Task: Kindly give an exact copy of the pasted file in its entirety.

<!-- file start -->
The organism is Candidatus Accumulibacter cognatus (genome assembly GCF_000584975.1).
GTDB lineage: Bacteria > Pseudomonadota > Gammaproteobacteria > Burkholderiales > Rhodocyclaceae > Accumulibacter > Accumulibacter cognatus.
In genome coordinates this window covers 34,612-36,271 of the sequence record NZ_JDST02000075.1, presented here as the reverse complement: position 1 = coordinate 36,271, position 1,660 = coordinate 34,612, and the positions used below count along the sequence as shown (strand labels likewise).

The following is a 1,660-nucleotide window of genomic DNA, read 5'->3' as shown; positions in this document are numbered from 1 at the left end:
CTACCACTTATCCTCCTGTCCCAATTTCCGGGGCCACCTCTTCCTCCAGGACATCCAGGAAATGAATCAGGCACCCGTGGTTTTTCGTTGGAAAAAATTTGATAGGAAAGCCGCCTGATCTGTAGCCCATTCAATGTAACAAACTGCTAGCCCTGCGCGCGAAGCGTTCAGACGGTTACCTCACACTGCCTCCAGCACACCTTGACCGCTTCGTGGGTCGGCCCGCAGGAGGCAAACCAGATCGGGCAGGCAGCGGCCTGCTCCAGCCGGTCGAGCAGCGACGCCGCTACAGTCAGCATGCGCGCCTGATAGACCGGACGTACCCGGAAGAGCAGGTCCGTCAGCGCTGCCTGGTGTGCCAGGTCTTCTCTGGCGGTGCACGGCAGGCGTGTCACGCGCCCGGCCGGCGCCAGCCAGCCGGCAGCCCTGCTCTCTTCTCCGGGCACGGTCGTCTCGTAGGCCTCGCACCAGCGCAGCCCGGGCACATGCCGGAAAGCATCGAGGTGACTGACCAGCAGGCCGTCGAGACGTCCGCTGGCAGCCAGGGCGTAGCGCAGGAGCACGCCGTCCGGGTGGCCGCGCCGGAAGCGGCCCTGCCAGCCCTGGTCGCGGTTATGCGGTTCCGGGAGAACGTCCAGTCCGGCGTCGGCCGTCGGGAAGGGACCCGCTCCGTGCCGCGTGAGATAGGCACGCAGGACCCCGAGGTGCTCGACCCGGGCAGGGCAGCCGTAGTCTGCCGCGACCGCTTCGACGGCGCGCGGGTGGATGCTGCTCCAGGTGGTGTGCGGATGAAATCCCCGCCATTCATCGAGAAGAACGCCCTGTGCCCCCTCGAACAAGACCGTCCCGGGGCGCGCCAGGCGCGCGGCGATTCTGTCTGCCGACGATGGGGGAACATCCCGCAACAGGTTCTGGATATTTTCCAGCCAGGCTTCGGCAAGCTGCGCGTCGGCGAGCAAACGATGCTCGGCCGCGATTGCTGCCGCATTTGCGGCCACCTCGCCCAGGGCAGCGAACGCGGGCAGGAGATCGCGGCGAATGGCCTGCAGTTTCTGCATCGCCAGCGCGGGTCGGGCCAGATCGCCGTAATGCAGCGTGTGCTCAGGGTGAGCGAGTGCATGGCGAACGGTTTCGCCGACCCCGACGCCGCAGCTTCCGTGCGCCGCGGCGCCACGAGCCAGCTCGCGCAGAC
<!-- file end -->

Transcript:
The organism is Candidatus Accumulibacter cognatus (genome assembly GCF_000584975.1).
GTDB lineage: Bacteria > Pseudomonadota > Gammaproteobacteria > Burkholderiales > Rhodocyclaceae > Accumulibacter > Accumulibacter cognatus.
In genome coordinates this window covers 34,612-36,271 of the sequence record NZ_JDST02000075.1, presented here as the reverse complement: position 1 = coordinate 36,271, position 1,660 = coordinate 34,612, and the positions used below count along the sequence as shown (strand labels likewise).

The following is a 1,660-nucleotide window of genomic DNA, read 5'->3' as shown; positions in this document are numbered from 1 at the left end:
CTACCACTTATCCTCCTGTCCCAATTTCCGGGGCCACCTCTTCCTCCAGGACATCCAGGAAATGAATCAGGCACCCGTGGTTTTTCGTTGGAAAAAATTTGATAGGAAAGCCGCCTGATCTGTAGCCCATTCAATGTAACAAACTGCTAGCCCTGCGCGCGAAGCGTTCAGACGGTTACCTCACACTGCCTCCAGCACACCTTGACCGCTTCGTGGGTCGGCCCGCAGGAGGCAAACCAGATCGGGCAGGCAGCGGCCTGCTCCAGCCGGTCGAGCAGCGACGCCGCTACAGTCAGCATGCGCGCCTGATAGACCGGACGTACCCGGAAGAGCAGGTCCGTCAGCGCTGCCTGGTGTGCCAGGTCTTCTCTGGCGGTGCACGGCAGGCGTGTCACGCGCCCGGCCGGCGCCAGCCAGCCGGCAGCCCTGCTCTCTTCTCCGGGCACGGTCGTCTCGTAGGCCTCGCACCAGCGCAGCCCGGGCACATGCCGGAAAGCATCGAGGTGACTGACCAGCAGGCCGTCGAGACGTCCGCTGGCAGCCAGGGCGTAGCGCAGGAGCACGCCGTCCGGGTGGCCGCGCCGGAAGCGGCCCTGCCAGCCCTGGTCGCGGTTATGCGGTTCCGGGAGAACGTCCAGTCCGGCGTCGGCCGTCGGGAAGGGACCCGCTCCGTGCCGCGTGAGATAGGCACGCAGGACCCCGAGGTGCTCGACCCGGGCAGGGCAGCCGTAGTCTGCCGCGACCGCTTCGACGGCGCGCGGGTGGATGCTGCTCCAGGTGGTGTGCGGATGAAATCCCCGCCATTCATCGAGAAGAACGCCCTGTGCCCCCTCGAACAAGACCGTCCCGGGGCGCGCCAGGCGCGCGGCGATTCTGTCTGCCGACGATGGGGGAACATCCCGCAACAGGTTCTGGATATTTTCCAGCCAGGCTTCGGCAAGCTGCGCGTCGGCGAGCAAACGATGCTCGGCCGCGATTGCTGCCGCATTTGCGGCCACCTCGCCCAGGGCAGCGAACGCGGGCAGGAGATCGCGGCGAATGGCCTGCAGTTTCTGCATCGCCAGCGCGGGTCGGGCCAGATCGCCGTAATGCAGCGTGTGCTCAGGGTGAGCGAGTGCATGGCGAACGGTTTCGCCGACCCCGACGCCGCAGCTTCCGTGCGCCGCGGCGCCACGAGCCAGCTCGCGCAGAC